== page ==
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Political tensions in Romania are sending the wrong signals to international markets, analysts warn.
The Romanian national currency, the RON, on Thursday hit a new low against the euro, reflecting the increasing political instability in the Balkan country.
The RON ended the day at a rate of RON 4.4796 to one euro. The RON has lost around 3.5 per cent against the euro since the end of 2011.
Analysts say the steady depreciation of the currency is just one of the effects of ongoing political crisis in Romania, which is affecting whole economy.
“The Romanian economy is a very sensitive one, dependent on the political situation, as most investments are state-supported. That’s why any disruption at high level hits it,” analyst Claudiu Cazac said.
“No foreign investor will come to a country where the political disputes seem so endless,” he added.
For weeks, Romania has been gearing up for a major fight between President Traian Basescu and Prime Minister Victor Ponta, whose new leftist government has a majority in parliament. The ruling coalition has now started impeachment proceedings against Basescu.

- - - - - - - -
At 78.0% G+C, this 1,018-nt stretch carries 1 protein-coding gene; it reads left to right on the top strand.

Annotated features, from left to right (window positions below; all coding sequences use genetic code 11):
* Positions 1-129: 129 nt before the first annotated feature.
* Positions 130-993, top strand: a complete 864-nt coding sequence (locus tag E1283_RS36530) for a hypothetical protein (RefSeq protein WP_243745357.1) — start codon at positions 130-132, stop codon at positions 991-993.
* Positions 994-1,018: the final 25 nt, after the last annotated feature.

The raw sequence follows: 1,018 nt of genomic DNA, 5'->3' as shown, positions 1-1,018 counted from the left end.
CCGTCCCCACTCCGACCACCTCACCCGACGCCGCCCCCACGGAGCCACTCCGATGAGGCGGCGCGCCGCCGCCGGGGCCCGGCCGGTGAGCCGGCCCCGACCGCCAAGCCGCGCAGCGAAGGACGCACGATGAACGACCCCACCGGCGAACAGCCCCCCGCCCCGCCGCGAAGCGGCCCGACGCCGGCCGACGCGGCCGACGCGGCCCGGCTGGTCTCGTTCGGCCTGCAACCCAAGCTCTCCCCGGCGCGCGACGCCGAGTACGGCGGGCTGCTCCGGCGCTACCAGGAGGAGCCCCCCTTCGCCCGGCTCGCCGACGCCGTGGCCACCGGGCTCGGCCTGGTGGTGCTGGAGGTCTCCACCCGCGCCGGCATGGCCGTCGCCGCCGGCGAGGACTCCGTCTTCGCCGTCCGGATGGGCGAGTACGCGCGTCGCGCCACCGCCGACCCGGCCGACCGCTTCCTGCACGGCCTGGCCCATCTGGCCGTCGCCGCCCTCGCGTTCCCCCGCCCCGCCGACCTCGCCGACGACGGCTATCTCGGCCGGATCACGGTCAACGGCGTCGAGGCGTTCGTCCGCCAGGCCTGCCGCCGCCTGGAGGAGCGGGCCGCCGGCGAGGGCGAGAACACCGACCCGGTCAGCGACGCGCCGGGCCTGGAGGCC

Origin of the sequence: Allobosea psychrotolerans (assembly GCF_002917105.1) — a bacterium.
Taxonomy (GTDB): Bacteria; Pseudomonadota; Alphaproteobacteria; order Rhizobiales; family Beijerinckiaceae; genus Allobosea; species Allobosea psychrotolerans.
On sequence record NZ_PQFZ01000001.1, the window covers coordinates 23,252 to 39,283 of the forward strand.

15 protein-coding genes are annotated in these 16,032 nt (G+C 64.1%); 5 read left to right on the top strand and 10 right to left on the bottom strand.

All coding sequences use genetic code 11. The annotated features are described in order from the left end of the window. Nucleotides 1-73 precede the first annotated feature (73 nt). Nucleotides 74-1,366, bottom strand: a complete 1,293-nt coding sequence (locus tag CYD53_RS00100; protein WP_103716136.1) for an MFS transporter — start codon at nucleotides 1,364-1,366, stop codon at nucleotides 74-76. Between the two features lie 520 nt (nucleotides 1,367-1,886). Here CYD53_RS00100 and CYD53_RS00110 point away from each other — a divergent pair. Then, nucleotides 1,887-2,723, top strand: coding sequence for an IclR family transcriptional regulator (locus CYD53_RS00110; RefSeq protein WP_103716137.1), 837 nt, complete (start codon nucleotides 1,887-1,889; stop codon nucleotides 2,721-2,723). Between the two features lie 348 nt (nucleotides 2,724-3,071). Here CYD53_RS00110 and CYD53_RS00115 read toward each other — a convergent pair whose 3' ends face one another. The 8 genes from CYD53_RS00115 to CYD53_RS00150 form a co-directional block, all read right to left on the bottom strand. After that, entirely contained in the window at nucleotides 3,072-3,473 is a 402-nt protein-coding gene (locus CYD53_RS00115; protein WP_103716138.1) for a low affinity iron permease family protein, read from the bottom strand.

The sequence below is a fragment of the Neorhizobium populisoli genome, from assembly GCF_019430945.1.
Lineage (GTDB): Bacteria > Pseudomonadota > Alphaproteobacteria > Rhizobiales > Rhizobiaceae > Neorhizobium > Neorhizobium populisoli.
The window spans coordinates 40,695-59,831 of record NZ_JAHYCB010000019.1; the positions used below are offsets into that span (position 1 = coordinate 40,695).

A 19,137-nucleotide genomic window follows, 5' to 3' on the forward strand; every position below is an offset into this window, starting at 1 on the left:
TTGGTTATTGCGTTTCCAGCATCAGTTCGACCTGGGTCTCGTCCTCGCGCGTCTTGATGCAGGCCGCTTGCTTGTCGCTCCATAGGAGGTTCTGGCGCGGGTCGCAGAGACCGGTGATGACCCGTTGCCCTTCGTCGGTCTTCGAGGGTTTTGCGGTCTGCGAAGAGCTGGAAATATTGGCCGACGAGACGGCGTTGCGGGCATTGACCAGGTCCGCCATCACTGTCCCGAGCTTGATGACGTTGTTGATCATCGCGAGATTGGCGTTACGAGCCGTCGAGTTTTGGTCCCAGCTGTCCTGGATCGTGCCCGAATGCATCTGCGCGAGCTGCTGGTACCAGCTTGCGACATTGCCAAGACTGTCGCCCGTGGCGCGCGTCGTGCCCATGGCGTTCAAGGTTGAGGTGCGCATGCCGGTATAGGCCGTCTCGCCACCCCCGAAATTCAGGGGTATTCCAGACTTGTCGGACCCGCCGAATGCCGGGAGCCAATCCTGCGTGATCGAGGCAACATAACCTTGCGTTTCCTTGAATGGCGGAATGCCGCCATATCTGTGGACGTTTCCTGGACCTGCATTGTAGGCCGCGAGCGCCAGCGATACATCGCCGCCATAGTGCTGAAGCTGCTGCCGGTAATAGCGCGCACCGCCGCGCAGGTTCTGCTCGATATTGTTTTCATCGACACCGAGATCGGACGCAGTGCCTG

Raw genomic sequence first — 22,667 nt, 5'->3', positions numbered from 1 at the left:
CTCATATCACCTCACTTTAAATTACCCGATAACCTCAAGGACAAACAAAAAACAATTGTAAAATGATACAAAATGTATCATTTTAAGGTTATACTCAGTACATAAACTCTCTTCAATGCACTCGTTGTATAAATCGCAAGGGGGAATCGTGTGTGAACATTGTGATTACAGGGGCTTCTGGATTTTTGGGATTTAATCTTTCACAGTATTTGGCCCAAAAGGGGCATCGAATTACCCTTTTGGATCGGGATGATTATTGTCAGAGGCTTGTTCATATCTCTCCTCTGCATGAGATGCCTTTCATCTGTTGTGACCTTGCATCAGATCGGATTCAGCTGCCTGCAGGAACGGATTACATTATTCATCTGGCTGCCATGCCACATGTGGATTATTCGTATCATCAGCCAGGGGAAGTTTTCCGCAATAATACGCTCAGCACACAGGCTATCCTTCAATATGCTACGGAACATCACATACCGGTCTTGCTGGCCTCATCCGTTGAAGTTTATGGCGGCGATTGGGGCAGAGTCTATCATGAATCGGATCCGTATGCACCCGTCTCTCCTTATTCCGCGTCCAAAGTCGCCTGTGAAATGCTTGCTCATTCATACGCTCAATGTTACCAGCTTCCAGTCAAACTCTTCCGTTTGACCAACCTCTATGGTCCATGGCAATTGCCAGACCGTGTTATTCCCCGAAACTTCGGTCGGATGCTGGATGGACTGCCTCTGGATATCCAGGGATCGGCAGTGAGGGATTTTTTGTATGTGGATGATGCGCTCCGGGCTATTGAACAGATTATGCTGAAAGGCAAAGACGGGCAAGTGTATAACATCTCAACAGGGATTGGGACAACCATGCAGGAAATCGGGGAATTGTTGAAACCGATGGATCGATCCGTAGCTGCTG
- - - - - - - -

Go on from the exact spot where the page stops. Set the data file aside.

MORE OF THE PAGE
Parliament is due to debate the call to strip the President of his official powers on Friday in a special session.
Romania’s economy is already in crisis, according to official data, and economists are worried for the immediate future.
The National Statistics Institute, INS, on Wednesday confirmed that Romania entered into recession during the first quarter of the year, when the economy dropped by 0.1 per cent on the last quarter of 2011.
The economy is deemed to be in recession as GDP shrunk quarter-on-quarter for the second time in a row.
Romania’s Gross Domestic Product, GDP, was 32.6 billion euro in the first quarter. Hotels and restaurants were down 0.3 percent, real estate deals by 1.4 per cent, while financial brokerage was down 1.2 per cent.
Romania was previously in a so-called technical recession between 2008 and 2011, for two-and-a-half years.
Unemployment rose in May to 7.7 per cent, up 0.3 per cent on the previous month, according to the latest official data.
Analysts expect a further fall in the economy for the rest of the year, below the official estimates of the government.
Recently the International Monetary Fund, IMF, revised Romania's annual economic growth forecasts for 2012 down from 1.8 to 1.5 per cent.
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